ECONOMY

Post-Covid, India’s Weakest Link May Be Its Informal Sector

Close to 80% of India’s workers are employed in the informal sector, which accounts for nearly 50% of the India’s GDP. Few high frequency economic indicators capture the health of this segment of the economy.

“But a lot is at stake. Ignoring the informal sector can hurt jobs, wages, and even macro stability,” wrote Pranjul Bhandari, chief India economist at HSBC, in a note dated July 15.

The 20% of workers in India’s formal sector doing relatively well. But the fortunes of the remaining 80% are split in two halves, with those working in agriculture better off than those working outside of the agrarian economy, Bhandari wrote.

The formal economy, particularly larger firms, have rebounded relatively quickly.

Data from the Reserve Bank of India, released on Friday, showed that sales of 1,633 manufacturing companies surged by 31% in the fourth quarter of FY21 compared with 7.4% in the previous quarter. Staff costs rose in the manufacturing sector but fell across the non-IT services companies.

According to Bhandari, while larger listed firms have done better than smaller ones, broadly this segment of the economy has done weathered the crisis well.

“Recall that the urban affluent class led the rise in demand post the national lockdown in 2020,” she said in the report. “They bought consumer durables such as electronics, furniture, passenger vehicles and even new houses.”

This support from pent-up demand for goods, however, may wane after the second wave, or at least shift towards services. This is true because repeat purchases in this segment of consumer durable may not come so quickly and pent-up household financial savings have been used up. Household financial savings fell to 8.2% of GDP in the December-ended quarter, below the 9.8% in the March 2020-ended quarter.

Still, some pent-up spending will emerge.

Within the informal sector, the 40% workers who are employed in the agricultural sector may have weathered the Covid crisis reasonably well.

Landless agricultural workers, whose main source of income is wages, saw wage growth hold up well in 2020-21, led by good monsoons and elevated reservoir levels. The fear that reverse migration may put pressure on wages by adding sudden supply of workers in the agriculture sector, did not prove to be correct.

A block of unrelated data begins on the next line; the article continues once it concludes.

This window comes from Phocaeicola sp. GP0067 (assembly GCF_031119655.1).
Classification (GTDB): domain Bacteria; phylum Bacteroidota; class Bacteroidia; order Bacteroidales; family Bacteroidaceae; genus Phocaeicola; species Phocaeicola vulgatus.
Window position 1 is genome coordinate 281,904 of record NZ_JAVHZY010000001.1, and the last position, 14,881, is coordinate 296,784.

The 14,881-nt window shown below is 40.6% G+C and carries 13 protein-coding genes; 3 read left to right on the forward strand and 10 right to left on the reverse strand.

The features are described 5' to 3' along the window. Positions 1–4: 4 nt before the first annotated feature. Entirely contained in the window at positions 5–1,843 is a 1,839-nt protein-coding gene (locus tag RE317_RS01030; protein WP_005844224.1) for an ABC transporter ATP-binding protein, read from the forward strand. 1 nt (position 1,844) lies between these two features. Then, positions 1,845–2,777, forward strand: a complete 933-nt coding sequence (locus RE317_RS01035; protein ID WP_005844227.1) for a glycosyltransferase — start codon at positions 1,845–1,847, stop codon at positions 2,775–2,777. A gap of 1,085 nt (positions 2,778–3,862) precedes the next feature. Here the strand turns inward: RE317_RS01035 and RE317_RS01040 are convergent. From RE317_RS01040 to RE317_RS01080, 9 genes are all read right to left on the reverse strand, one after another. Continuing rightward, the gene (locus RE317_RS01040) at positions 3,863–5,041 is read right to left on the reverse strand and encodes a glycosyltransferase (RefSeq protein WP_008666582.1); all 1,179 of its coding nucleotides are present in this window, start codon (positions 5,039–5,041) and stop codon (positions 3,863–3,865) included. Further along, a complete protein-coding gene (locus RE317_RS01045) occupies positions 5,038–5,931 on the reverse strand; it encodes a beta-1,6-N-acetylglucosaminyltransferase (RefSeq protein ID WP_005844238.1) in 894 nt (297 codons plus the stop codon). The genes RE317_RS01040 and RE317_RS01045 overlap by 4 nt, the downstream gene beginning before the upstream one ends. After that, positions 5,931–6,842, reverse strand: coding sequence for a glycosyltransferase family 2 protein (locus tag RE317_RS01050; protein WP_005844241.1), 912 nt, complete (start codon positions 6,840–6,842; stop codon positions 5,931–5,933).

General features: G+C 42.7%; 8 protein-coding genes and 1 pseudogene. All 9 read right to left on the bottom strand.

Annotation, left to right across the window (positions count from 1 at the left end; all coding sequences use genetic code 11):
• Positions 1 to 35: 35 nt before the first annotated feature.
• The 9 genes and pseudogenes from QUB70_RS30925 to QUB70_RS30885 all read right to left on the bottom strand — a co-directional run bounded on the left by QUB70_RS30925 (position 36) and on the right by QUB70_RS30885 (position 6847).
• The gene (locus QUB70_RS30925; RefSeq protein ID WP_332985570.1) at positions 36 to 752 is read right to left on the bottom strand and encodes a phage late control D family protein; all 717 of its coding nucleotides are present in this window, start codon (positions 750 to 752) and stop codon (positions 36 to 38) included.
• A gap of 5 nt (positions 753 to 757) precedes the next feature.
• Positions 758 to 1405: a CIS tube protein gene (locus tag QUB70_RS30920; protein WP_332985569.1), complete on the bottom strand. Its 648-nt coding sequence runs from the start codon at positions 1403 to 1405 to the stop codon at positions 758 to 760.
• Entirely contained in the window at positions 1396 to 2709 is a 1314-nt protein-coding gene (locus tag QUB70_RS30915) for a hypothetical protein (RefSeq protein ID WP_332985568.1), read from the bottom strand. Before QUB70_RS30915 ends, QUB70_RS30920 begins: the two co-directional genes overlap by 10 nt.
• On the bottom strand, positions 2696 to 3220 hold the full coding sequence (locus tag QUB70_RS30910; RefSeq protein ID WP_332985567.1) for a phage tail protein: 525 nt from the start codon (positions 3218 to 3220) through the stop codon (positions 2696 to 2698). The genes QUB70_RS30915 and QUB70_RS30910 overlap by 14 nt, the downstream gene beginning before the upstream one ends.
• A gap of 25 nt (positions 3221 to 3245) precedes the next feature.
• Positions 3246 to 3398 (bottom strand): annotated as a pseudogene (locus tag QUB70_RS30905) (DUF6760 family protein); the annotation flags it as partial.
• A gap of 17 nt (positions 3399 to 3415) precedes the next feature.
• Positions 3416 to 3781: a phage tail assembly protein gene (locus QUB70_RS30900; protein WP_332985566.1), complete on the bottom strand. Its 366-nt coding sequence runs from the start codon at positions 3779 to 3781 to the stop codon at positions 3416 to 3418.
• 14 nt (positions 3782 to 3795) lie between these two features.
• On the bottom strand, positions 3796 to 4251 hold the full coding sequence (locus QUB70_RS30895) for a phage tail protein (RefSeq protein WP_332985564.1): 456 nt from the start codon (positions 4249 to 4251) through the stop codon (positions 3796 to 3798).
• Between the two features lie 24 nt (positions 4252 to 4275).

“It helped that agricultural production and distribution were exempt from the various lockdowns, and being an ‘essential’, the demand for food remained robust,” said Bhandari. Strong agricultural exports also helped, as did the government’s support via increased spending on the rural employment guarantee scheme.

The landed in agriculture sector, where cultivation is the main source of income, also benefitted from a strong monsoon and robust production. “This class is also more indebted than the landless, and here, there is some data to support that real indebtedness has moderated in recent years,” Bhandari wrote.

The remaining 40% of India’s workforce, which is in the informal non-agricultural sector, is hurting the most.

This includes those in rural India, where non-agricultural wages have suffered. It also includes those in urban India working in informal enterprises. “We worry that this group has borne the brunt of the economic disruption that the pandemic has unleashed,” Bhandari said.

Crises, such as demonetisation and the pandemic can lead to what Bhandari terms as “forced formalisation”.

“We find that historically, nominal GDP growth has been a good indicator of the formal sector corporate sales. But during demonetisation, and also the pandemic period, formal corporate sales overshot nominal GDP growth,” she explained. “We believe this means that some demand, which was previously catered to by the informal sector, began to be catered by the formal sector.”

This “forced formalisation” can lead to job losses and a resultant increase in self employment, Bhandari said.

Bhandari thinks this segment will need support from policy reforms.

Overall GDP growth is the strongest driver of real urban wages, she said. “Within this, it is the investment rate that raises the capacity of the economy to create sustainable jobs. We believe reforms are the foremost driver of both potential growth and within it, the investment rate.”

Watch a conversation with Pranjul Bhandari on her report below:

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